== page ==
Prepare for the dominos to fall whichever way the All Blacks coaching decision goes.
Whether Ian Foster or Scott Robertson gets the nod to replace Steve Hansen this month, Super Rugby will be the submissive victim.
Foster clearly has a foot in the door following his eight years as All Blacks assistant – the final part of which finished with the disappointing third place World Cup in Japan.
But with a team believed to feature John Plumtree, Greg Feek, Scott McLeod and, possibly, Leon MacDonald or David Hill, Foster will arrive for his interview this week well prepared and backed it seems.
At this point it's a case of your play, Razor Ray.
New Zealand Rugby is a largely risk-adverse, conservative organisation near always led by the safe option of what they know.
Robertson's challenge is to, therefore, shake the cage of those charged with selecting the next All Blacks head coach enough to break from the established order.
Known for his inspirational theming, Robertson must deliver a compelling presentation to sell his alternate big picture vision which delivered three successive titles for the Crusaders.
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The Herald understands his pitch will include respected Crusaders forwards coach Jason Ryan and Robertson is believed to have also recruited Hurricanes assistant Jason Holland, a scenario that may leave split loyalties in the Wellington franchise with Hurricanes head coach Plumtree on Foster's team.
After returning from Munster, where he played over 100 games, Holland worked as assistant under Robertson at Canterbury. He then joined the Hurricanes in the same role in 2016, assuming greater responsibilities across the backline and in attack since Chris Boyd's departure to Northampton last year.
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Holland would be in line to step up as Plumtree's replacement at the Hurricanes should the head coach earn promotion on Foster's ticket and step away from his current role.
But, equally, it appears Holland is also backing Robertson for the top job.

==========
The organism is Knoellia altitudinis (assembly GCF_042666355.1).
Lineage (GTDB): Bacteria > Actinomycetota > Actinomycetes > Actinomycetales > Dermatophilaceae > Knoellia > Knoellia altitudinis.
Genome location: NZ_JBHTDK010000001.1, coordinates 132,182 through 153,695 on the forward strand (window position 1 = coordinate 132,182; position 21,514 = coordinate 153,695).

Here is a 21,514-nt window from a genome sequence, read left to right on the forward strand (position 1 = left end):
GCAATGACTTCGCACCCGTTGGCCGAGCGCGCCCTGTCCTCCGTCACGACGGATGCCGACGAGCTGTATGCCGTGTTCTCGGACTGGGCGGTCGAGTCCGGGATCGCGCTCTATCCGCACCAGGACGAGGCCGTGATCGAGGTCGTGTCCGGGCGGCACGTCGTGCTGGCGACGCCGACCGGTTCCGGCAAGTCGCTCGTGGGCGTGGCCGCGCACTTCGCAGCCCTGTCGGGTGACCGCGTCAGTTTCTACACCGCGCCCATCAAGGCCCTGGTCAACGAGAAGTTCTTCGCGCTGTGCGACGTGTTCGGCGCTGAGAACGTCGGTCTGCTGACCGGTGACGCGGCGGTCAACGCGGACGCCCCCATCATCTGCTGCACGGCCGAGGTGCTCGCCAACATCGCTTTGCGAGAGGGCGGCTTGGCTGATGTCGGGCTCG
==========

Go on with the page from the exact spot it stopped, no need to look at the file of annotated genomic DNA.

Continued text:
Two weeks ago the Herald first revealed Foster had targeted Plumtree and former All Blacks prop Feek. That duo brings noted experience on the international and European scenes, having both worked with Ireland.
MacDonald is somewhat of a wildcard given he worked with Robertson at the Crusaders and has said he is committed to the Blues. He is, however, a sharp, valued mind and it would not surprise if Foster attempts to try and include him.
Hill, the former Chiefs and one test first five-eighth, spent time working on the All Blacks kicking at the World Cup and is committed to joining the Chiefs under Warren Gatland but would no doubt jump at the fast track option to the national team.
HOW IT WILL CHANGE SUPER RUGBY
Whichever way the panel and board leans, New Zealand Super Rugby teams will be punctured.
Either way the Hurricanes may lose a leading coach which would further unsettle a team that's already lost gifted playmaker Beauden Barrett to the Blues and Ardie Savea to injury for the majority of next season.
If Robertson convinces of his credentials the Crusaders will be on the hunt for a new leader and forwards coach, hot on the heels of losing Ronan O'Gara to La Rochelle in France and Brad Mooar to Welsh club Scarlets.
Likewise the Blues will be weary of MacDonald being prized away.
The byproduct of leaving the appointment of the next All Blacks head coach so late and watching Dave Rennie, Jamie Joseph and Tony Brown among others commit elsewhere is the scramble to assemble coaching teams may soon hit Super Rugby.
For now, Super Rugby executives remain in the dark as much as anyone about whether they will retain their coaches for next season and beyond.
Make no mistake, these are anxious times for some.
Less than two months out from the start of Super Rugby, contingency plans are being widely considered.
Long term the potential openings could pave the way for Vern Cotter to return in some capacity.
The former Bay of Plenty, Clermont and Scotland head coach finishes his term with Montpellier in June and is understood to be planning to return home.
Cotter worked as Crusaders forwards coach between 2005-06 before leaving for France. Given his vast experience he would seemingly be a strong contender – in a similar mould to Gatland – to step in at any of the potentially vacated Super Rugby posts.
Alama Ieremia and Filo Tiatia, who are leading Auckland's provincial side, form other candidates waiting in the wings.
New Zealand Rugby may attempt to blend elements of Foster and Robertson's respective teams, including asking them to work together, but the selection of the next All Blacks head coach promises to spark a snakes and ladders reaction of coaching movement.